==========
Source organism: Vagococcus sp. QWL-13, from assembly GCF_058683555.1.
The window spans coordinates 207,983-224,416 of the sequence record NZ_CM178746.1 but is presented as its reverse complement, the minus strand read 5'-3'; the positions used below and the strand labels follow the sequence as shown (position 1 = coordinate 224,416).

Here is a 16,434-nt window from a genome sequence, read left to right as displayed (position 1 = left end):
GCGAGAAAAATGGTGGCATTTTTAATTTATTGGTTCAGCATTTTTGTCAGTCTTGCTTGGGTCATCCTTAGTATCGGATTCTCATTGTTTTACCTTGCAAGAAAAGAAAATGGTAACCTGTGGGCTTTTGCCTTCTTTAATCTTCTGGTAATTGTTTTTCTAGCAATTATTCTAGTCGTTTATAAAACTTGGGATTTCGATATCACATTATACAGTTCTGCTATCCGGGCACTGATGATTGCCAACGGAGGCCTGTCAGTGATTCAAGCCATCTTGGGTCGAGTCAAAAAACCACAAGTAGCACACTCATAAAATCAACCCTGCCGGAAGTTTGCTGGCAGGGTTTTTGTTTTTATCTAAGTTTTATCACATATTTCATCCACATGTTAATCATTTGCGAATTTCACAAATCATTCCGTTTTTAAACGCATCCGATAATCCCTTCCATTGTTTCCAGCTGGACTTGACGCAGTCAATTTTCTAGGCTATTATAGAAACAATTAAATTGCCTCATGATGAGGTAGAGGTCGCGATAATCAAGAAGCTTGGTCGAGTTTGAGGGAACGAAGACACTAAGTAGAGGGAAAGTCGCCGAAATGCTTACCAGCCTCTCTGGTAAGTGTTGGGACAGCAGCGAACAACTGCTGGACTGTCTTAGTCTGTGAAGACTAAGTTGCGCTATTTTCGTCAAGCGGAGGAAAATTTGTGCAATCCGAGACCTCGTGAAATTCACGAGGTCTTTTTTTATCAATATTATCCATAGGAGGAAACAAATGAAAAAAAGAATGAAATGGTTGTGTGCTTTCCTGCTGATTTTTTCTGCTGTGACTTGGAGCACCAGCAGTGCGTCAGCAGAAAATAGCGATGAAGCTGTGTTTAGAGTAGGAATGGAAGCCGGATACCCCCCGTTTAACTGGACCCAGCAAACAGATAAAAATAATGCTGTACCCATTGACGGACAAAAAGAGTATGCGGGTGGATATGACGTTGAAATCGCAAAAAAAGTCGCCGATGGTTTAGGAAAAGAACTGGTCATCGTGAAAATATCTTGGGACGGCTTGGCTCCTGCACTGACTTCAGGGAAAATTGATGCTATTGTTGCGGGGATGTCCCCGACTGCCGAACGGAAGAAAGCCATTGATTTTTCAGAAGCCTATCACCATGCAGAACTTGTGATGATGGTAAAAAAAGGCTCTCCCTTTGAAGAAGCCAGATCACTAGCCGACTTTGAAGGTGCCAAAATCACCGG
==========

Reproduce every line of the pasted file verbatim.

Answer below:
Source organism: Vagococcus sp. QWL-13, from assembly GCF_058683555.1.
The window spans coordinates 207,983-224,416 of the sequence record NZ_CM178746.1 but is presented as its reverse complement, the minus strand read 5'-3'; the positions used below and the strand labels follow the sequence as shown (position 1 = coordinate 224,416).

Here is a 16,434-nt window from a genome sequence, read left to right as displayed (position 1 = left end):
GCGAGAAAAATGGTGGCATTTTTAATTTATTGGTTCAGCATTTTTGTCAGTCTTGCTTGGGTCATCCTTAGTATCGGATTCTCATTGTTTTACCTTGCAAGAAAAGAAAATGGTAACCTGTGGGCTTTTGCCTTCTTTAATCTTCTGGTAATTGTTTTTCTAGCAATTATTCTAGTCGTTTATAAAACTTGGGATTTCGATATCACATTATACAGTTCTGCTATCCGGGCACTGATGATTGCCAACGGAGGCCTGTCAGTGATTCAAGCCATCTTGGGTCGAGTCAAAAAACCACAAGTAGCACACTCATAAAATCAACCCTGCCGGAAGTTTGCTGGCAGGGTTTTTGTTTTTATCTAAGTTTTATCACATATTTCATCCACATGTTAATCATTTGCGAATTTCACAAATCATTCCGTTTTTAAACGCATCCGATAATCCCTTCCATTGTTTCCAGCTGGACTTGACGCAGTCAATTTTCTAGGCTATTATAGAAACAATTAAATTGCCTCATGATGAGGTAGAGGTCGCGATAATCAAGAAGCTTGGTCGAGTTTGAGGGAACGAAGACACTAAGTAGAGGGAAAGTCGCCGAAATGCTTACCAGCCTCTCTGGTAAGTGTTGGGACAGCAGCGAACAACTGCTGGACTGTCTTAGTCTGTGAAGACTAAGTTGCGCTATTTTCGTCAAGCGGAGGAAAATTTGTGCAATCCGAGACCTCGTGAAATTCACGAGGTCTTTTTTTATCAATATTATCCATAGGAGGAAACAAATGAAAAAAAGAATGAAATGGTTGTGTGCTTTCCTGCTGATTTTTTCTGCTGTGACTTGGAGCACCAGCAGTGCGTCAGCAGAAAATAGCGATGAAGCTGTGTTTAGAGTAGGAATGGAAGCCGGATACCCCCCGTTTAACTGGACCCAGCAAACAGATAAAAATAATGCTGTACCCATTGACGGACAAAAAGAGTATGCGGGTGGATATGACGTTGAAATCGCAAAAAAAGTCGCCGATGGTTTAGGAAAAGAACTGGTCATCGTGAAAATATCTTGGGACGGCTTGGCTCCTGCACTGACTTCAGGGAAAATTGATGCTATTGTTGCGGGGATGTCCCCGACTGCCGAACGGAAGAAAGCCATTGATTTTTCAGAAGCCTATCACCATGCAGAACTTGTGATGATGGTAAAAAAAGGCTCTCCCTTTGAAGAAGCCAGATCACTAGCCGACTTTGAAGGTGCCAAAATCACCGG